Archives for : July2015

Freedom In Christ

Freedom in Christ

It is for freedom that Christ has set us free. Stand firm, then, and do not let yourselves be burdened again by a yoke of slavery. Galatians 5:1 NIV

As a Christian, the truth of this verse is a great reminder. Sometimes, perhaps I may be somewhat relaxed or laissez faire to the freedom I have in this Great Nation. If I listen to the world view, it can sound mighty scary because all around us are voices of violence and crime. So I ask myself, am I safe and truly free? When I turn to the Source, amidst the noise there is a still small voice that is but a whisper: “Be Still, Be Still, I am God.”

As I read in the Bible, Jesus reassures us He came to give us freedom from the law of sin and death. We couldn’t save ourselves, so He stooped down and rescued us. All because of His great love and grace I am free.

This truth lifts my heart in song to the age-old hymn:

My Country, `Tis of Thee

              My country, `tis of thee, sweet land of liberty

Of thee I sing; land where my fathers died,

Land of the pilgrims` pride

From every mountain-side

Let freedom ring!                                           Samuel F. Smith 1808-1895

                                                                                                    By Mary Z




Freedom From Addiction


Freedom from Addiction:

Wrapped Up or Free?

When wrapped up in ourselves, we are wholly consumed with our own needs, wants, and desires. We have no interest in the concerns of others or in their personal situations. Yet since none of us can ever have all of life served on a platter, we addicts have chosen to fill the gap with indulgent behaviors. Interestingly, though, instead of feeling fulfilled, we find that our problems have intensified and become more complicated. Our addiction is an act of self-absorption.

We now have the option to look beyond our own little world and start letting others into our hearts.  We can enjoy the sharing of ourselves in intimacy with dear friends. The paradox is that by getting outside of ourselves, connecting with those around us, we are free to love and experience others at a whole new level. Previously, our addiction served as a barrier to true relationships…but now we are practicing letting go.  This allows more time and energy for the freedom of fellowship and love to flow.

~ Lose It for Life

By Mary Z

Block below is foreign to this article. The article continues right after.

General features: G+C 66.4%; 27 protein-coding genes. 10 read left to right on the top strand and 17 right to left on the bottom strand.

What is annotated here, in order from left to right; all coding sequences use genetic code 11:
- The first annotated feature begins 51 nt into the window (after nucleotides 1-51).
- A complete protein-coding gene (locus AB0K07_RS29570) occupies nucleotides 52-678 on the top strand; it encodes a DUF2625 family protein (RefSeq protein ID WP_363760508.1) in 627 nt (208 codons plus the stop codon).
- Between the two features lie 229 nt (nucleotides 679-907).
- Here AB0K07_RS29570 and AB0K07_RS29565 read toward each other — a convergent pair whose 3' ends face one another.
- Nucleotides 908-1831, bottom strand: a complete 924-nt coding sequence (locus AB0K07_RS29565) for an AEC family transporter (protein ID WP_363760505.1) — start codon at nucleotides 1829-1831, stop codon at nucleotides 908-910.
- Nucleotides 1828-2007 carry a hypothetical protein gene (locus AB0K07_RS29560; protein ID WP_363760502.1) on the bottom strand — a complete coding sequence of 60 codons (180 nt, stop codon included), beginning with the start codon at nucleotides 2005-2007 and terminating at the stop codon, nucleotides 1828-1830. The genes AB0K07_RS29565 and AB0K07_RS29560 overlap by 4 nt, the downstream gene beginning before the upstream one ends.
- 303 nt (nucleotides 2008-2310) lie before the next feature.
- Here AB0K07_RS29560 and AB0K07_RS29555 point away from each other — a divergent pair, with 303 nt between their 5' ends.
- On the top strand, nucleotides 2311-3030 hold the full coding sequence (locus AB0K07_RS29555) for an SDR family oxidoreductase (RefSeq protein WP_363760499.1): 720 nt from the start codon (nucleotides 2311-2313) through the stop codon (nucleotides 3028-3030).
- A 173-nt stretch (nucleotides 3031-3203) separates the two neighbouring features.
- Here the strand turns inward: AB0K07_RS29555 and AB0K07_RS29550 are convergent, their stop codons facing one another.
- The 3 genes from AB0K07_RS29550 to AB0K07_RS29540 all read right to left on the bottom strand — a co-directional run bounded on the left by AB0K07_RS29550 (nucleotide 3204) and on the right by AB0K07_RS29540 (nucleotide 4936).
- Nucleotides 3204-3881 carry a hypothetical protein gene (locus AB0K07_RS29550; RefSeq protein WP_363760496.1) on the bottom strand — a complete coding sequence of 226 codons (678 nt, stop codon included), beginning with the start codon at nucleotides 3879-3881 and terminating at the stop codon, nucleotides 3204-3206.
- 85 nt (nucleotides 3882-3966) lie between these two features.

Freedom Isn’t Free

FREEDOM – –  isn’t free

Here’s what three American presidents had to say about it:

America will never be destroyed from the outside.  If we falter and lose our freedoms, it will be because we destroyed ourselves.                  Abraham Lincoln, 16th President (1860-65)


Freedom is never more than one generation away from extinction.  We didn’t pass it to our children in the bloodstream.  It must be fought for, protected, and handed on for them to do the same.

Ronald Reagan, 40th President (1981-89)


We hold these truths to be self-evident:  that all men are created equal; that they are endowed by their Creator with certain unalienable rights; that among these are life, liberty, and the pursuit of happiness.                                                               Thomas Jefferson, 3rd President (1801-09)

One of America’s Founding Fathers and principal author of the Declaration of Independence



Happy Independence Day



The high price of FREEDOM

When our youngest US President, John F. Kennedy, uttered his famous pledge that our country would “bear any burden, meet any hardship, support any friend, and oppose any foe in order to assure the survival and success of liberty,” it’s doubtful that he—or anyone else–had envisioned the true extent of the hardships our soldiers would endure during the Vietnam War.

As the costly conflict escalated, and for the first time in American history the media were allowed to dispense graphic footage of casualties to the public, the war became wildly unpopular, spawning massive demonstrations that sometimes became violent.   By the time this war ground to an unsatisfactory halt, veterans returned, not to the adulation of tickertape parades, but to scorn.

Among the thousands of young men drafted during the 1960s and ’70s and sent to the steamy, mosquito-infested jungles of Vietnam was my cousin, Randy Anderson, of Backus, Minnesota.  His return was a little bit different.

He was riding the Greyhound Bus on the last leg of his journey home from the war when the driver bypassed the hometown café where pickups and drop-offs were usually made and kept going.   A couple of miles out of town he explained to the passengers, “Folks, we’re going to take a little detour here, because we’ve got a hero on board.”

To the puzzlement of the other passengers, the driver turned his big bus onto a dusty, rolling gravel road and barreled through the countryside.  When he reached a crossroads, he turned into the yard of a small house and drove right up to the door.

To the applause of the passengers and a salute from the driver, Randy hopped off the Greyhound and into the arms of his family.

“Welcome home, soldier,” the driver said.

©Copyright, Sharon Sheppard, 2015